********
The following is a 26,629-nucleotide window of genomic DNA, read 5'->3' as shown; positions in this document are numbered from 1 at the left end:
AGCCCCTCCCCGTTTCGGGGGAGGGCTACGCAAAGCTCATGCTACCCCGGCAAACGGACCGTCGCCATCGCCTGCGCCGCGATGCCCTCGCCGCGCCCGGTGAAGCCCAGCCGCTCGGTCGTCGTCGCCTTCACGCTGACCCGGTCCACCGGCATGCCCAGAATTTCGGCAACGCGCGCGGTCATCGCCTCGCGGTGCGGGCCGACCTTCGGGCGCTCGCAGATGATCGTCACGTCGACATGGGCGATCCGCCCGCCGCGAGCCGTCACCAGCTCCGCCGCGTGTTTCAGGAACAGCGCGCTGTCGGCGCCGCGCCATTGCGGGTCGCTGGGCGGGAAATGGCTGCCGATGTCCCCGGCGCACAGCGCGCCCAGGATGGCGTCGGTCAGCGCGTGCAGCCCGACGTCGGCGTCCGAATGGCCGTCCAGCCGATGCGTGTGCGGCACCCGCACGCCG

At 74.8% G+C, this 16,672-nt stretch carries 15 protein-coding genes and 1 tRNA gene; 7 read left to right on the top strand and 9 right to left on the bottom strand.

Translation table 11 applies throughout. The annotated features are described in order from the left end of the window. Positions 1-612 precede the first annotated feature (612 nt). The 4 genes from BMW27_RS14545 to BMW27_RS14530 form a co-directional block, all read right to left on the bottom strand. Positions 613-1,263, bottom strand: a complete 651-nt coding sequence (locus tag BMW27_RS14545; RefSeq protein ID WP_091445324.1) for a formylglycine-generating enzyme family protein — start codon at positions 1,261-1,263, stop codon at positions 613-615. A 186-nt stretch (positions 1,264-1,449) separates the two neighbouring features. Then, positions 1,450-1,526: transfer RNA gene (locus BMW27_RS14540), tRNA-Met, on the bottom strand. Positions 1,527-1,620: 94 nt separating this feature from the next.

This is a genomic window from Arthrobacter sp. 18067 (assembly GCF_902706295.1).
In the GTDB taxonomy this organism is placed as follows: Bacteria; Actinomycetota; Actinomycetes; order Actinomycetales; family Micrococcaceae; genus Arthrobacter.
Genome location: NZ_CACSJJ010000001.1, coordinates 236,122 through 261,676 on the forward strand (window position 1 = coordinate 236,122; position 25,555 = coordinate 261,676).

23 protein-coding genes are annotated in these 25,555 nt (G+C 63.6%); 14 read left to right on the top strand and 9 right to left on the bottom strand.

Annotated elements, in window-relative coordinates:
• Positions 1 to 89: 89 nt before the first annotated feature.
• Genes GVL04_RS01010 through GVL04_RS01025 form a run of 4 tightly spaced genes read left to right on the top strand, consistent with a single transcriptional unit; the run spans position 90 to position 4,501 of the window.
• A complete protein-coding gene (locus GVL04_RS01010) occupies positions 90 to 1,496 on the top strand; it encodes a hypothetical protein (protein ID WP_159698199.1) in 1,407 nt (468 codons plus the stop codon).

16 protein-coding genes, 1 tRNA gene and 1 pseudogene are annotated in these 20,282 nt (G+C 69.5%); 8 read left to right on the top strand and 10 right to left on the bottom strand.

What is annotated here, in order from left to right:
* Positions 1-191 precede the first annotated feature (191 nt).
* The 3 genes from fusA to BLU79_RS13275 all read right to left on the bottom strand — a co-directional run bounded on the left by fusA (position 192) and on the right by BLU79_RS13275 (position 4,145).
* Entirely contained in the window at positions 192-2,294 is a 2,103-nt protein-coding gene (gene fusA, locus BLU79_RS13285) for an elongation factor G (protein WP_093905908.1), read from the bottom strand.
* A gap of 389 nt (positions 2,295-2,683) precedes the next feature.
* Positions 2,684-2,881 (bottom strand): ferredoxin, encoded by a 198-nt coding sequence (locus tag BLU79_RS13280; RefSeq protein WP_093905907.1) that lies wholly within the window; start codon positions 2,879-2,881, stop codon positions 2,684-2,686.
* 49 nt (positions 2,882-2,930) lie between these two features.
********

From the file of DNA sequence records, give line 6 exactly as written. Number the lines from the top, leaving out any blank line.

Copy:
In the GTDB taxonomy this organism is placed as follows: Bacteria; Actinomycetota; Actinomycetes; order Actinomycetales; family Micrococcaceae; genus Arthrobacter.